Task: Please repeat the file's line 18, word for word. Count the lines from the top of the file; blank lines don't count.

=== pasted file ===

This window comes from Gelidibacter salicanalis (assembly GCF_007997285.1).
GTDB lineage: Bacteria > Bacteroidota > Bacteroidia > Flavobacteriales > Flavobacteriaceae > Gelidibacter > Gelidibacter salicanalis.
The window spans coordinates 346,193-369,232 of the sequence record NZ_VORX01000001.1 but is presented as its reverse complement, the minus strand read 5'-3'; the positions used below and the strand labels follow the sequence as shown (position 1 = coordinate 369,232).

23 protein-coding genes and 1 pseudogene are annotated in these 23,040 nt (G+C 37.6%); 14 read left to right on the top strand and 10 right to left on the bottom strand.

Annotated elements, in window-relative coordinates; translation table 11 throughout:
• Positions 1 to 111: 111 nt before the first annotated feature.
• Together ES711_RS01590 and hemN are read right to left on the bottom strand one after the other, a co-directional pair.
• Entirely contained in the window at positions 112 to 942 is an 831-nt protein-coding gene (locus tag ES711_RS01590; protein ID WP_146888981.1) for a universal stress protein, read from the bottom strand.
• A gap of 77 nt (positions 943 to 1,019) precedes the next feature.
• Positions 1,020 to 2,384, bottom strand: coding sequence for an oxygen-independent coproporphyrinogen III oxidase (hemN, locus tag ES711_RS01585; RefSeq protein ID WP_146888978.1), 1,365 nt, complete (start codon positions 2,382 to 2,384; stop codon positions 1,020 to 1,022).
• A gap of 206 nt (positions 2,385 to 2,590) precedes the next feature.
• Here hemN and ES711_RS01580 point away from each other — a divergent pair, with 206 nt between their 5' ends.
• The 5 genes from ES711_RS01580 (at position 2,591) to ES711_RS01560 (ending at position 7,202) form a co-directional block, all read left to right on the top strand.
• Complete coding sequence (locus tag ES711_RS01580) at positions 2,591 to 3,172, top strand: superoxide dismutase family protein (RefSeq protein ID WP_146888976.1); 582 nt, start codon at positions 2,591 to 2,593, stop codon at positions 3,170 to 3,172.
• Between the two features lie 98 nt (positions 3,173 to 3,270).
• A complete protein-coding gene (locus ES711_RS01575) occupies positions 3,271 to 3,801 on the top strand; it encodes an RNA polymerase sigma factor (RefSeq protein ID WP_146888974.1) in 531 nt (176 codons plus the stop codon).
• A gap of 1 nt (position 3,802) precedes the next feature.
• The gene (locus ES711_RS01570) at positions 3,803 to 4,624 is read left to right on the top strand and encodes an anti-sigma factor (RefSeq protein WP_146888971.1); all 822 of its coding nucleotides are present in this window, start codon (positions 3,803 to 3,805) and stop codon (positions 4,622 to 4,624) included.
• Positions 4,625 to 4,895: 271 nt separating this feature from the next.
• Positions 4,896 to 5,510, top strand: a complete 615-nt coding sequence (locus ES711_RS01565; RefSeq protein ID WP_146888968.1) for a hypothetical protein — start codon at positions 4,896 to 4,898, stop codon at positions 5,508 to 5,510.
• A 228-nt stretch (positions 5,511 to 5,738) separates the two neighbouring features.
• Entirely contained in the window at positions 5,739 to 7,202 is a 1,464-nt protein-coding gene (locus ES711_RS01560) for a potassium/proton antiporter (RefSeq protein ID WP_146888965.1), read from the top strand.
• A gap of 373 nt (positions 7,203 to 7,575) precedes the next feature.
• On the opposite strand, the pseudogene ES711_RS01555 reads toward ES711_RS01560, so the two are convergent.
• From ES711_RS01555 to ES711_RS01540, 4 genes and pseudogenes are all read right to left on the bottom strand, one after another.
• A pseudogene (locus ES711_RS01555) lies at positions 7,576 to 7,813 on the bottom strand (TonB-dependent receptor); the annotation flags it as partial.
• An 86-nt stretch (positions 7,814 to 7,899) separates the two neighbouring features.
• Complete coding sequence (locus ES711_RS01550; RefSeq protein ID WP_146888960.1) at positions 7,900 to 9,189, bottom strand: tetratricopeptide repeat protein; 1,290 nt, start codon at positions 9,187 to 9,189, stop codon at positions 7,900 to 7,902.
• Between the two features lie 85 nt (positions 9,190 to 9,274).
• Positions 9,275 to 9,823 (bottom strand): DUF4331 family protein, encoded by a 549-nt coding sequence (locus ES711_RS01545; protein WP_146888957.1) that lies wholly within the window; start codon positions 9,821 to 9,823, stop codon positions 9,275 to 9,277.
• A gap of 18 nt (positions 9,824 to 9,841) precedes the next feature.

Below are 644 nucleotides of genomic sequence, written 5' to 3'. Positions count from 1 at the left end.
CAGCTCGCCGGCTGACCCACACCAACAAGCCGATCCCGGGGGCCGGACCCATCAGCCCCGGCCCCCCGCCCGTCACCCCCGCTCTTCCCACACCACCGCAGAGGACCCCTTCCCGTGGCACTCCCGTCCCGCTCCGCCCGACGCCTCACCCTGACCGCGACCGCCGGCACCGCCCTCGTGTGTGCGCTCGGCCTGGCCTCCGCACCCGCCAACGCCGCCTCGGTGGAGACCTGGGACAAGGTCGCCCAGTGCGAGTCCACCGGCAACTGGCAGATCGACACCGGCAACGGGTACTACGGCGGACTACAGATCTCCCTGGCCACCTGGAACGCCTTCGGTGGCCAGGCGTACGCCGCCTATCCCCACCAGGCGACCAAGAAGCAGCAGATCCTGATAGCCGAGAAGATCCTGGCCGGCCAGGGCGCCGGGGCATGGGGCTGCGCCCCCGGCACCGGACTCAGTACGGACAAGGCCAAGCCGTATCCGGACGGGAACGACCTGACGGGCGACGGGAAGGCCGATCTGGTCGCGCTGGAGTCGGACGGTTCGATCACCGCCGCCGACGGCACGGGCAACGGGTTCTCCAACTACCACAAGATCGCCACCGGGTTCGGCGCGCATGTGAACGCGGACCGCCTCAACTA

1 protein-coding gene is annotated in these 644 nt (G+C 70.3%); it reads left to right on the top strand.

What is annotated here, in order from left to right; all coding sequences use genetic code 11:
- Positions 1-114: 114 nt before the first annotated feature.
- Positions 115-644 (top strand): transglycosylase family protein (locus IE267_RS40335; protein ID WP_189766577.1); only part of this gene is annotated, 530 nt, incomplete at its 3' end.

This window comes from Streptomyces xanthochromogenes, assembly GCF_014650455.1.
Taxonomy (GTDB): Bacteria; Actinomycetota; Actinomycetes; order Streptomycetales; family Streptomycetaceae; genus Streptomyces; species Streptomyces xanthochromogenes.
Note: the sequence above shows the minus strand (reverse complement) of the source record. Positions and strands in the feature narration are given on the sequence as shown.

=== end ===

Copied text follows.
• The gene (locus ES711_RS01570) at positions 3,803 to 4,624 is read left to right on the top strand and encodes an anti-sigma factor (RefSeq protein WP_146888971.1); all 822 of its coding nucleotides are present in this window, start codon (positions 3,803 to 3,805) and stop codon (positions 4,622 to 4,624) included.